This topic contains 7 replies, has 1 voice, and was last updated by Anonymous 12 years, 3 months ago.
April 14, 2003 at 6:27 pm #674
FirelanceParticipantApril 14, 2003 at 6:42 pm #680
guestParticipantApril 14, 2003 at 6:44 pm #682
FirelanceParticipantApril 14, 2003 at 7:24 pm #686
BanjoParticipantApril 15, 2003 at 1:28 am #733
Constantine, please, for the love of God, LEAVE! You are UNWANTED here. Either that or completely shut up. I’m fine with either.
Did you make sure the music was enabled? Is the music at the right place when you ram preview (as in, ram preview only does a small segment; is there sound in that segment?). Maybe check your preferences, there might be an option that turns off audio in ram preview. Did you try to preview only the sound? If you try to preview the sound, but still nothing, it might have to do with your soundcard or speakers, or AE is simply screwing up.
When rendering, make sure you look at the bottom of the compression info window. There is a little thing that I believe you have to click to get the audio to render with the video.
Sorry, I know I haven’t been that clear or detailed, but you should be able to find what I’m talking about.
Cometgreen, hoping firelance got his copy legally 😉April 15, 2003 at 1:39 am #736
AE can certainly be used to add sound to a movie.
In the version I have (which is slightly old), the preview only does the images. You can get a rough idea of the sound by holding down the apple key (I assume it would be the control key on a Windows machine) and dragging along the timeline. This chunkified preview is called scrubbing. You can also hold in a single spot and AE will play the real sound, unchunkified, for a length of time as specified in your prefs. The more you’re got it set for, the more RAM it needs.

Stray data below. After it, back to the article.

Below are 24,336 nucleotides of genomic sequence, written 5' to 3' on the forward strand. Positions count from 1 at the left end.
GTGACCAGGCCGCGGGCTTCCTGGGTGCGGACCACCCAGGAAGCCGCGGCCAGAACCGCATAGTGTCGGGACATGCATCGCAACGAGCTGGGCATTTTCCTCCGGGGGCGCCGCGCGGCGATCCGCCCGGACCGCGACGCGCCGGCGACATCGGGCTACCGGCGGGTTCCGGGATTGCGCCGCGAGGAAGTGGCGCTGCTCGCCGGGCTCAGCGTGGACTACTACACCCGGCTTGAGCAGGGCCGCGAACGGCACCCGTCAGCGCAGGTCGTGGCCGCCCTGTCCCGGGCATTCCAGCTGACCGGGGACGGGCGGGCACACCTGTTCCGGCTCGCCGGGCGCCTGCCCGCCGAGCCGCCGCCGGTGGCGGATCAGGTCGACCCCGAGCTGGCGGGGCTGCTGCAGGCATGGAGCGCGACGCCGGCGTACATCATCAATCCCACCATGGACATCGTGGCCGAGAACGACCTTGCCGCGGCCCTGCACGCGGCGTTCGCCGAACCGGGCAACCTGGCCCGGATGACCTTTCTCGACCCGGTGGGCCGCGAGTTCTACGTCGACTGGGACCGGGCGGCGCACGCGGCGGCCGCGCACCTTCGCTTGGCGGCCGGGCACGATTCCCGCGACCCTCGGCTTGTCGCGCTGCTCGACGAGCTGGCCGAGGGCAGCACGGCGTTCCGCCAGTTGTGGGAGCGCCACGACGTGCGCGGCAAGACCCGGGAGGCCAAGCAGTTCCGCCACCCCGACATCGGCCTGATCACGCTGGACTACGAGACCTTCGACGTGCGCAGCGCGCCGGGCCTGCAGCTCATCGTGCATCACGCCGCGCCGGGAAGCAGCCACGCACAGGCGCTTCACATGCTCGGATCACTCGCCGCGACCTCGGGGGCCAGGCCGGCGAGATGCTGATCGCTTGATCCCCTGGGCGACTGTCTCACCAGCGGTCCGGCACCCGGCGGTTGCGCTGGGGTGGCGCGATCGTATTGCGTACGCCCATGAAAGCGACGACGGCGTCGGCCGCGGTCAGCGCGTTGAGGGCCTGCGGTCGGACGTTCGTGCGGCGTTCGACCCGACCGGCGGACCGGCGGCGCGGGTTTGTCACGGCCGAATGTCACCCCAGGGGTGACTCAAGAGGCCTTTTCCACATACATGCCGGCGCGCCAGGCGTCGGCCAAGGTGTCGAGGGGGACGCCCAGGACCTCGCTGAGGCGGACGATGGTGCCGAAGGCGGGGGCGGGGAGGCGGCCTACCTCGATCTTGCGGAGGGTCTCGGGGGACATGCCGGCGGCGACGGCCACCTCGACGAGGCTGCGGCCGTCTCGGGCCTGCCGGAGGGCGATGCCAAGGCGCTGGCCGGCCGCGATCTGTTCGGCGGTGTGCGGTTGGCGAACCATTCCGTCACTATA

It’s faster than rendering.
-jApril 15, 2003 at 1:45 am #739
WindforceParticipantApril 17, 2003 at 6:23 pm #1003
You can hear sound in after effects by enabling the speaker button (which is located in the little VCR controls floater.)
You then press ‘play’ to create a RAM preview, and then what after effects does is precalculates the sound for the length of your preview. You have to set a preference for quality, I think the default is 12khz stereo or something. Anyways, keep in mind that it’s precalculating audio and video frames to RAM, and your ram can get used up pretty quickly*. So not only is it slow, but the length of time is limited and if you change your composition by, say, moving that scream sound a half second later then you have to wait for it to recalculate again.
You should only be using after effects to create composites and add in special effects, do bluescreening etc. If you want lightning fast sound editing then you should use DDClip.
(* AEX is also VERY bad at memory management, but that might just be win98’s fault 😛 )
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